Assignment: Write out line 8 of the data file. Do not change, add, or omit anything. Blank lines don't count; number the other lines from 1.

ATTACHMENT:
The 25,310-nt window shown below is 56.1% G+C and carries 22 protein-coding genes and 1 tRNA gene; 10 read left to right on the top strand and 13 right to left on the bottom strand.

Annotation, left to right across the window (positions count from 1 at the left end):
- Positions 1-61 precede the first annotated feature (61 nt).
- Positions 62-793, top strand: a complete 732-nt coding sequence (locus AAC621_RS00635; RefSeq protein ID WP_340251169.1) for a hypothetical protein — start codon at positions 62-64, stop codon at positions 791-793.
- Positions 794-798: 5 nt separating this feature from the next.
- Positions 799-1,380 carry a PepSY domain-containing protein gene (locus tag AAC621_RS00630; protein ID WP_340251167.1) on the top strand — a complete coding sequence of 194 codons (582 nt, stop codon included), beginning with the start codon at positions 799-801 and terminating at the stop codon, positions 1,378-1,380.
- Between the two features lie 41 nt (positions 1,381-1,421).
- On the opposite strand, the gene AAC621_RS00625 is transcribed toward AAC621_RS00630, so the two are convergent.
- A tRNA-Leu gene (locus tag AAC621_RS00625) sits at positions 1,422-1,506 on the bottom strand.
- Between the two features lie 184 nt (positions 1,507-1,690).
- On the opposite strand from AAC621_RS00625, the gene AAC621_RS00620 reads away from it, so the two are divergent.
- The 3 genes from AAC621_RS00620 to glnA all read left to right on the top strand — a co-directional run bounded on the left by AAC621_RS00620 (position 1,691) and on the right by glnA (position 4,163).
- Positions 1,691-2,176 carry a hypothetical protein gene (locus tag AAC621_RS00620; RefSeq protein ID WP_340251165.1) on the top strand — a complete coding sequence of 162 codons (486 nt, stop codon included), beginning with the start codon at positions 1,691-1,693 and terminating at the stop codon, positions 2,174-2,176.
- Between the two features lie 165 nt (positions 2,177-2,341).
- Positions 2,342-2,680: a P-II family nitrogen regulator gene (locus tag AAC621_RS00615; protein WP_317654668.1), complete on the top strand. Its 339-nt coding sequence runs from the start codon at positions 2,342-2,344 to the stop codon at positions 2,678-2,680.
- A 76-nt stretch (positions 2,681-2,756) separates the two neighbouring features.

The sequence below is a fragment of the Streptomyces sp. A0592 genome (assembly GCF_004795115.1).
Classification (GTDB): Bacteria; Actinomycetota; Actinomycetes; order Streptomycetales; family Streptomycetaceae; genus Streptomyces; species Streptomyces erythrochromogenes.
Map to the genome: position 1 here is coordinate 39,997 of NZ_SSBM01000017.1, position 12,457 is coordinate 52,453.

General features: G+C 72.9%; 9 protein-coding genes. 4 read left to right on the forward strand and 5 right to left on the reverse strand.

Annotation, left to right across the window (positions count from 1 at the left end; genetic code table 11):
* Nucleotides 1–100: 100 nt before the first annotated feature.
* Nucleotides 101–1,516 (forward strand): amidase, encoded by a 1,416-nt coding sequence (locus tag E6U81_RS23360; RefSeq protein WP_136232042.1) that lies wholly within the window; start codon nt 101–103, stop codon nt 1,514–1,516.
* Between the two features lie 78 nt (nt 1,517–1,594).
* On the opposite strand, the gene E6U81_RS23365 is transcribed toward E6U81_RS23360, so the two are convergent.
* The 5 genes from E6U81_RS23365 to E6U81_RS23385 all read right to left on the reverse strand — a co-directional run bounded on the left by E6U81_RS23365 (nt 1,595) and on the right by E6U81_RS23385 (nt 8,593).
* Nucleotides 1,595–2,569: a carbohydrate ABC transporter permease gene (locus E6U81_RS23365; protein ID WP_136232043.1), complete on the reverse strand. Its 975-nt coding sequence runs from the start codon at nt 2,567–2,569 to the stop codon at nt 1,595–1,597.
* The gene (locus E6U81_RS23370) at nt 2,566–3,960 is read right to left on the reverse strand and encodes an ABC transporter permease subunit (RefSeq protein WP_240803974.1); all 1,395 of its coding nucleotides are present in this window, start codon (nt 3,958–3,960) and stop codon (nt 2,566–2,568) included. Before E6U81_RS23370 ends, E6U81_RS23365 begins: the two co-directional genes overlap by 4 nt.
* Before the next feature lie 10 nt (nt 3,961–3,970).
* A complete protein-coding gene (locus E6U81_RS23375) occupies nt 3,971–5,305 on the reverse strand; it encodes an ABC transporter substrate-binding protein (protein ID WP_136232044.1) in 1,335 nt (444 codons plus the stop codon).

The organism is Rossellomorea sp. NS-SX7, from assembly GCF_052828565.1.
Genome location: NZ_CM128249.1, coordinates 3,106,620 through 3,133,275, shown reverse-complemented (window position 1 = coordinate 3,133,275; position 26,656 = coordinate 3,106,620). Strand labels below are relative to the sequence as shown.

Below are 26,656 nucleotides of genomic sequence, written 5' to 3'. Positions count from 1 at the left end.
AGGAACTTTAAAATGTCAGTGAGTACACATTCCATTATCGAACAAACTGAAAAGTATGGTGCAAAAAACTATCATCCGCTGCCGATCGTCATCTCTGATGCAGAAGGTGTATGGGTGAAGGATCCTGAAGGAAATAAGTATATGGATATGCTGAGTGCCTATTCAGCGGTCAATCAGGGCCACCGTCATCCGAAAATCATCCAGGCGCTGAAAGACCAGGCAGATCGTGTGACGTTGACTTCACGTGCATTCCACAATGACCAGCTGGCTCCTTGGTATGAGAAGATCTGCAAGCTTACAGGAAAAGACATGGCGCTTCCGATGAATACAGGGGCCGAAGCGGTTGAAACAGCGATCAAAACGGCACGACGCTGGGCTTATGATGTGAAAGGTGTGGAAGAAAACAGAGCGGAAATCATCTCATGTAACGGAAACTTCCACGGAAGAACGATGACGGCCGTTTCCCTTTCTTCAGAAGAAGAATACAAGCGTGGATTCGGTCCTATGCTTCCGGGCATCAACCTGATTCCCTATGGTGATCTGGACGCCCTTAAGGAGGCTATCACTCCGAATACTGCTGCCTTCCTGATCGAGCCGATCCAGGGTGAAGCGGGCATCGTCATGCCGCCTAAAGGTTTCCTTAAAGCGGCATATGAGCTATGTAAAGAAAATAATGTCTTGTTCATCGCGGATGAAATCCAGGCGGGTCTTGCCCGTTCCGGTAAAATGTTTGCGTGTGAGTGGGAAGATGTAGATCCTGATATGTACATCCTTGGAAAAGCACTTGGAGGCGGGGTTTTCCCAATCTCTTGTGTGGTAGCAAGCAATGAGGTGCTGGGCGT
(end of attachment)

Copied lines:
- On the opposite strand, the gene AAC621_RS00625 is transcribed toward AAC621_RS00630, so the two are convergent.